The easiest solution, of course, is scrapping all of the above in order to simply (simply!!) live in the moment. But you know I'm not that enlightened. And you also know that's easy advice to give and (for most of us) impossible advice to live by.
So here's what I've decided to do: not to care. I've decided I don't care that I spend so much of my time in fantasy. I don't care that I spend just as much time wishing I could be more tolerant/accepting/loving/realistic toward myself.
Like, I know I'm terrible at playing the social media game, even though to do so would ultimately be better for my...
My superpowers are self-discipline, time management, canceling plans, and cutting to the chase. Not very exciting, I know. Really, I'd be a very boring superhero--my alter ego's costume would smack more of uptight scholar than a sleek and sexy, skintight-and-leather cat woman.
But, you know, you can't help who you are, and you can't project something you're not for very long. On the contrary, it's important to know one's superpowers and to take (a light-hearted) pride in them.
Here's what we can't help: our age, the people we come from, our genetic inheritance, and our past. Yet this is what we worry about far more than most anything else--how we'll hide/explain/ignore them takes up far too much of our valuable resources.
I'm still not comfortable with what I can't control, but what of it? The only solution is to let it go (hardly likely), or to cozy up next to discomfort and persevere anyway.
I always have been a bit of a rebel--let's throw that into the superhero category. I c...
I put my foot in my mouth on a daily basis, and if I manage to avoid that pitfall, it's ridiculously easy to tell what I'm thinking (read: feeling) even when I don't speak. On one hand, it makes it almost impossible for me to lie and pretty much ensures that I'll show up authentically--for better or for worse--whether I like it or not. On the other hand, it makes me a terrible diplomat and, probably, a rubbish party guest where small talk is the done thing.
I've also found--and perhaps you're the same way?--that this inability to hide almost anything made me, at first, enormously trusting of face-values. Now? A lifetime later? I alternate between complete trust and wild suspicion. It's all in the vibe. I guess trying to impress others is always a waste of time and energy and--let's be honest--trust.
So, how to deal? I don't know. I think it goes back to yesterday's post--show up as the change, faults and all. So what if I can't hide anything? Why try? Sure, it might result in a reputat...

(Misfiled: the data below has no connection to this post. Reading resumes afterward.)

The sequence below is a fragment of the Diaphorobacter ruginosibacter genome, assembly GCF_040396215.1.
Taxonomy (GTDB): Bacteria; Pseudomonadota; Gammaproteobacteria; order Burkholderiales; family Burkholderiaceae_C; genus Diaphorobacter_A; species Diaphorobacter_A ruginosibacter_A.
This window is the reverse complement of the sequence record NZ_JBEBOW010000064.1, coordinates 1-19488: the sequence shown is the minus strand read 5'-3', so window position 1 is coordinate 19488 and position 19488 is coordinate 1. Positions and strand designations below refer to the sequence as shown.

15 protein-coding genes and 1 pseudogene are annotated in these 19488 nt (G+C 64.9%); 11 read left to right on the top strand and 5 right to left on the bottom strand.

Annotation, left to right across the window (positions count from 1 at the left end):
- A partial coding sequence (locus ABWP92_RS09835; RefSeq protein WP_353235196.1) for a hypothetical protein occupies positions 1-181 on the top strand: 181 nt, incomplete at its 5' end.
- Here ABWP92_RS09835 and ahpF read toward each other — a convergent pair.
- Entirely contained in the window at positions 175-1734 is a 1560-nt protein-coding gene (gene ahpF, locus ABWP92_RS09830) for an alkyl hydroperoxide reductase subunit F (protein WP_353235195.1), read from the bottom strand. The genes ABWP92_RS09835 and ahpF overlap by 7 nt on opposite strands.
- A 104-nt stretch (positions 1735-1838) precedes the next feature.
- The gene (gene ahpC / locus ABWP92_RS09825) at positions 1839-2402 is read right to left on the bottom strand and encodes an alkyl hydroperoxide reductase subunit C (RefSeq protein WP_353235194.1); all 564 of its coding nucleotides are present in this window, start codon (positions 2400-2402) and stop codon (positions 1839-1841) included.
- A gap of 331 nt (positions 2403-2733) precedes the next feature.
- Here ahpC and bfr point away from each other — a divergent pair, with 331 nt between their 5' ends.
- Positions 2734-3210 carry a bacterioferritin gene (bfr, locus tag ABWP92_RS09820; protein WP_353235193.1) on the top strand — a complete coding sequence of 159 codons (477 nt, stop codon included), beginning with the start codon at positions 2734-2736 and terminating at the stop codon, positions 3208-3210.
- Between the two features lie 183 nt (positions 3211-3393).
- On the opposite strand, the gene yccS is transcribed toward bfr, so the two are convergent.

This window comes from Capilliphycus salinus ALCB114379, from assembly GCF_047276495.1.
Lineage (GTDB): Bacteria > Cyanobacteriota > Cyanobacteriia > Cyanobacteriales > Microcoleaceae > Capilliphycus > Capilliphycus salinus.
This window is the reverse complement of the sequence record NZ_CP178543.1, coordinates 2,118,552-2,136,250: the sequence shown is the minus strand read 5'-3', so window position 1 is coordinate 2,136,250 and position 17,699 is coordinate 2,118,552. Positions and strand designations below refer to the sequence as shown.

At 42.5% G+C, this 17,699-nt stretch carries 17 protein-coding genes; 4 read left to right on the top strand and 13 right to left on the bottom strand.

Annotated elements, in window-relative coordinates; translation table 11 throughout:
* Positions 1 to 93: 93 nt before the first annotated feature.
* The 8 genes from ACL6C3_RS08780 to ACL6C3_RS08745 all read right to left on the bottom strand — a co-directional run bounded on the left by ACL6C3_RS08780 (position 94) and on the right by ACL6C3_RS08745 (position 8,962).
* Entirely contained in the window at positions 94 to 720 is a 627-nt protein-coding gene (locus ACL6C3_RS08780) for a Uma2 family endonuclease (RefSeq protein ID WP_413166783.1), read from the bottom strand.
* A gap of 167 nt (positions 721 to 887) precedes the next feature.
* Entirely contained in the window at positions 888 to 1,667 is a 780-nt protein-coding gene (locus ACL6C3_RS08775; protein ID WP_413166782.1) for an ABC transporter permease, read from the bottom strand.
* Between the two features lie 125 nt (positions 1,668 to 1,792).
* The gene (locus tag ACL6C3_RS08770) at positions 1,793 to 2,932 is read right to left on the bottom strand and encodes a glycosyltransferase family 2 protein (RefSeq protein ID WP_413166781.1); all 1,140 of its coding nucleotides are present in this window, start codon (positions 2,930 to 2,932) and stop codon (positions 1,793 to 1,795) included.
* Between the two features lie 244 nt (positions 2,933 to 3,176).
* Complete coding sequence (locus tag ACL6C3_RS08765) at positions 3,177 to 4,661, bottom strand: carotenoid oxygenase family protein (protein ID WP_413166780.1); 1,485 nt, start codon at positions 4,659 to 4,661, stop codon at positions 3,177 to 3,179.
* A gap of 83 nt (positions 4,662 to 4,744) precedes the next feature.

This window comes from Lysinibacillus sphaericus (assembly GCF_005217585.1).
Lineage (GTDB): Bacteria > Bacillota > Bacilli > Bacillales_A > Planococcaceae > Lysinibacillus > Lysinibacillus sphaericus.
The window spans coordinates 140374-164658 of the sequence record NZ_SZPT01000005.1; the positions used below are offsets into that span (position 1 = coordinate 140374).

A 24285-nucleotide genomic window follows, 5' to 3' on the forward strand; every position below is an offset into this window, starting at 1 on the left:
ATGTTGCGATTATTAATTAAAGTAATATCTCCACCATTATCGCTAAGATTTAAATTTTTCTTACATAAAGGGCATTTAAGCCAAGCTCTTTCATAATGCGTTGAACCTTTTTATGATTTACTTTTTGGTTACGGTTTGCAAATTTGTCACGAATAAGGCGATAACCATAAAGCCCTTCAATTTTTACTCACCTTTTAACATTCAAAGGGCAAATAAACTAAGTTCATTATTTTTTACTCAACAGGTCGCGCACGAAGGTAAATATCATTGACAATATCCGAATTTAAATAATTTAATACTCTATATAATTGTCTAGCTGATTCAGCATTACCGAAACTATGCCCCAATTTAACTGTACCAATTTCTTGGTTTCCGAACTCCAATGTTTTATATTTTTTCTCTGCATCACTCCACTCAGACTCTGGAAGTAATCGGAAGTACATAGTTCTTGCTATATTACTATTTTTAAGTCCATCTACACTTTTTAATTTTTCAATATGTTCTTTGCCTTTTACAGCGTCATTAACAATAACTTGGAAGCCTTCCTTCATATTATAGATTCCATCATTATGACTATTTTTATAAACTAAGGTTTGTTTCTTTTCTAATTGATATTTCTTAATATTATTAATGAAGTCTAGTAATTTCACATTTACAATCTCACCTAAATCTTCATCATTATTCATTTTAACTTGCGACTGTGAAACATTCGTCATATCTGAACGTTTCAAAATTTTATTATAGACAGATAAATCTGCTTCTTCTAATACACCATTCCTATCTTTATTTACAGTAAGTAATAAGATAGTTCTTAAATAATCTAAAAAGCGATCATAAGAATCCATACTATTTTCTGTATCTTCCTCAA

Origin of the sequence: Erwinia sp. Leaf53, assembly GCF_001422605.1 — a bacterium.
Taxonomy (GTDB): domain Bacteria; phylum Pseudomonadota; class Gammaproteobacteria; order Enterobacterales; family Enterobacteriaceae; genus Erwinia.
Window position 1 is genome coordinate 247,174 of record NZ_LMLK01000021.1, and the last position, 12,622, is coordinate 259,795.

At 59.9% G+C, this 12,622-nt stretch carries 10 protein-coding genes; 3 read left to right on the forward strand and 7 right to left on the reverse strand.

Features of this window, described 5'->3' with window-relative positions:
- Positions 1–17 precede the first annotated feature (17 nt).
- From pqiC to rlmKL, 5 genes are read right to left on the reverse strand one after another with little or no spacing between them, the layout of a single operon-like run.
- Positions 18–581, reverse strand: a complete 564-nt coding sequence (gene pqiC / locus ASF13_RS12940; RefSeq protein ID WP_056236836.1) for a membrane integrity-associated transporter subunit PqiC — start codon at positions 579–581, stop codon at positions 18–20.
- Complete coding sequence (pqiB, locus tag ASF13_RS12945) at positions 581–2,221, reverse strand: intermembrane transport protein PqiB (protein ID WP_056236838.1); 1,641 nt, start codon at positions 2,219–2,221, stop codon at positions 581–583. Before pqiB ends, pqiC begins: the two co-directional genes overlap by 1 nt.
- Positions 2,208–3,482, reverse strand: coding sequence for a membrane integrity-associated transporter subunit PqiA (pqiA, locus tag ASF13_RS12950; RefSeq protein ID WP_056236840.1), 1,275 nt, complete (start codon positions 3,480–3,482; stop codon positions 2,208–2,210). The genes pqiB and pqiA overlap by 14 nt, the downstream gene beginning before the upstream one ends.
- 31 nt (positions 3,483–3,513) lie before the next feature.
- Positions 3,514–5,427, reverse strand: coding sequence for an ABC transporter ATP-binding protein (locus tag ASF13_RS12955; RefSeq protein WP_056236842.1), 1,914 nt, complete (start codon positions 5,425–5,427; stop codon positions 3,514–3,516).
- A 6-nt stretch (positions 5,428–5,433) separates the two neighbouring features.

I think we're all exquisitely tired of waiting, and yet we continue to use the language that perpetuates this myth that we're 'not yet' what or where or when we need to be. I'm not sure why we have such a hang-up about accepting who we are in this moment--the only moment, ironically, we can ever possibly inhabit.
Do we hate ourselves that much? Or, better question, do we fear ourselves that much? Do we fear how we'll be accepted, IF we'll be accepted? Or, maybe, somewhere deep down (way deep down, apparently) we know how powerful we are, and maybe, just maybe, that power scares us a little?
We think we're protecting ourselves--from rejection, from reality, from our own illusions or disillusions, but maybe we're protecting ourselves from that small, pulsing heart that radiates warmth and universal acceptance and pure, infinite power. What we don't realize is that that power is there to protect us, not destroy us. It's there to unite us in one blazing light while magically maintaining that...
The feeling of being celebrated for you your wit, your intelligence, your beauty, your strength after a a lifetime of uncertainty, insecurity, and discomfort, well. It's a new thing, isn't it? And it's so easy to think that that feeling of worth can only be garnered through external praise.
But as we soon find out, the drive for praise and acknowledgement can be an exhausting slog, unending in its necessary preparation, whether that's endless study, endless dieting, endless exercise, endless practice. Because there will always, always be someone smarter, someone thinner, someone stronger, someone wittier.
There are many rooms, and you cannot be the best in all of them. But you are the same marvelous creature, no matter how many people are in attendance, and here's the thing--you always have been. So when you find praise, take it as a reestablishment of what you already knew, but had somehow forgotten--you are divine and original, keenly intelligent and absolutely lovely in your li...